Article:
Jane Krakowski is known for many things. She brought the coquettish secretary into the modern age as Elaine on Ally McBeal. She’s a Tony-winning Broadway star. She’s the reason we drink Tropicana orange juice over other brands. And she is currently feeding our binge habits, with a scene-stealing role on Netflix’s Unbreakable Kimmy Schmidt.
And thanks to her seven seasons playing the sociopathically vain (in the most adorable way) sketch-comedy star Jenna Maroney on 30 Rock, she is also known for—and may forever be associated with—a song with a woefully unfortunate title: “Muffin Top.”
“It probably just sums it all up perfectly,” Krakowski laughs, when I ask how’d she feel if a song about pillowy body fat follows her along for the rest of her career.
In fact, Krakowski may have even played a part in ensuring that it does.
She was back in New York after a trip to the Emmy Awards with the cast and crew of 30 Rock—she earned four nominations for her performance as Jenna—when they began talking about the In Memoriam segment. “I said, ‘You know what? Do you think they’re going to play ‘Muffin Top’ when I pass, because it’s what I’m most known for?”
Writers wisely seized on Krakowski’s comment. The next season of 30 Rock featured an episode where Jenna fakes her death, and “Muffin Top” is, hilariously, played at Jenna’s memorial.
Now people run up to Krakowski on the street and perform full-on versions of “Muffin Top.” It truly may be what she is most known for. “I thought about it,” she says, thinking about the song playing at her own future memorial, “and I said, ‘You know what? I think I’m OK with that!’”
Explicitly, she’s referring to a very funny, very silly song. But she’s also, in some regards, referring to her creative partnership with Tina Fey, which has also defined her career this past decade. Being associated with Fey means being associated with things like “Muffin Top.” Both are weird. Both are hilarious. And both can make a person very, very successful.
Fey asked Krakowski to play a character in her new series Unbreakable Kimmy Schmidt—a show about what happens when a survivor of a doomsday cult tries to make a life for herself in New York after spending 15 years in an underground bunker. (It’s hysterical, we swear.)
It’s all very familiar territory for Krakowski. Just as she was on 30 Rock, she plays a version of a spoiled narcissist on Kimmy Schmidt. Her Jacqueline Voorhes is an Upper East Side trophy wife, polished and perfectly shined with all of the ensuing tropes, stereotypes, and hilarious “richisms” that we associate with the breed.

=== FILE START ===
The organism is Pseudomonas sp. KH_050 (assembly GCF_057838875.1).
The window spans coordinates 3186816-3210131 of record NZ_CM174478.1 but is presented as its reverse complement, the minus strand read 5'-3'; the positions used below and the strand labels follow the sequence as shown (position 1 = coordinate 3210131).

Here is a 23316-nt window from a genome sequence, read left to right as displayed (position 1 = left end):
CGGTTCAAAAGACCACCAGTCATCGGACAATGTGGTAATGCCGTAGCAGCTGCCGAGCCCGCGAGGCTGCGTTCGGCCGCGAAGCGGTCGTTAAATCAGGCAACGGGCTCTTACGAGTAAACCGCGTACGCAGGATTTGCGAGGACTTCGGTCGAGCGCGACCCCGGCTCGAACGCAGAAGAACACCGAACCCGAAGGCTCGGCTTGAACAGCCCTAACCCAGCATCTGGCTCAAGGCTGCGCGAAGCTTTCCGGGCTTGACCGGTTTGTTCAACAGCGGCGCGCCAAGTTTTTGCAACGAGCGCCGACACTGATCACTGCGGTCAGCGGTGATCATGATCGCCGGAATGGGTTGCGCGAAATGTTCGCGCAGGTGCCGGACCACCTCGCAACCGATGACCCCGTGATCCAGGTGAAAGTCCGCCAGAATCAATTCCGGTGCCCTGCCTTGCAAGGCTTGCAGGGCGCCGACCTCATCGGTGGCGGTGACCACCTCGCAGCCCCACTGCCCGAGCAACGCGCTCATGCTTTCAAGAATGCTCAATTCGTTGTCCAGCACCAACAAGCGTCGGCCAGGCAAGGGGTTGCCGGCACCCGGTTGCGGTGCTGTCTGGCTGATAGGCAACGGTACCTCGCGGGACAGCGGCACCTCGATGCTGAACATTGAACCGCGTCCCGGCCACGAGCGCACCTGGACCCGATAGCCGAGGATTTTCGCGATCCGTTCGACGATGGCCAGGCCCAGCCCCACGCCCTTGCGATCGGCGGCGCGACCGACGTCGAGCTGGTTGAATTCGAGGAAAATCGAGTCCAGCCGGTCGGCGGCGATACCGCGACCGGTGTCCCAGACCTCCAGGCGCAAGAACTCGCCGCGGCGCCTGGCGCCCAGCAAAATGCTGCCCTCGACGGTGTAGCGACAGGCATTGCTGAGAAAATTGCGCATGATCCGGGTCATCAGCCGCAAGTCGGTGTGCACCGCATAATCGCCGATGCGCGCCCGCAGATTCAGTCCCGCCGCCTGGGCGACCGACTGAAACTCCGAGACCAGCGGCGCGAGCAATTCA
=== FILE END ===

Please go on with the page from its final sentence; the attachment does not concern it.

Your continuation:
And, just as she was on 30 Rock, she’s working in the comedic universe of Tina Fey and Robert Carlock, who created Kimmy Schmidt together. There are more than just whiffs of the tone and sense of humor that defined 30 Rock permeating Kimmy Schmidt. Both comedies are undeniably Fey-esque: razor-sharp, but wacky and kooky at the same time, like those scissors in elementary school art class that would cut things in loosey-goosey squiggly shapes.
Now, obviously when Tina Fey says jump, you fly. And when Tina Fey says she has a part for you in her new show, you weep with gratitude and take that part. But surely Krakowski was nervous that playing another self-involved character on a Tina Fey sitcom could veer into “more of the same” territory, right?
“When Tina Fey called me and said ‘I have a really good, juicy part for you,’ there was nothing else to be said,” Krakowski says. In fact, her enthusiasm startled Fey a bit. “She was like, ‘Well, maybe you should come over and we’ll tell you about the show and you can watch a little bit of what we already filmed,’” Krakowski remembers. “And I was like, ‘Oh yeah! That’s good too, OK. But I’m in.’”
She also says, however, that she and Fey talked quite a bit about how Jenna and Jacqueline would be different from each other. “Tina clarified it for me one day,” Krakowski says. “She said, ‘Well, Jenna, in her soul, was not a good person.’” Then she starts giggling to herself: “‘A horrible person,’ actually I think was the quote she said, which was interesting to learn after playing her for however many seasons we were on the air.”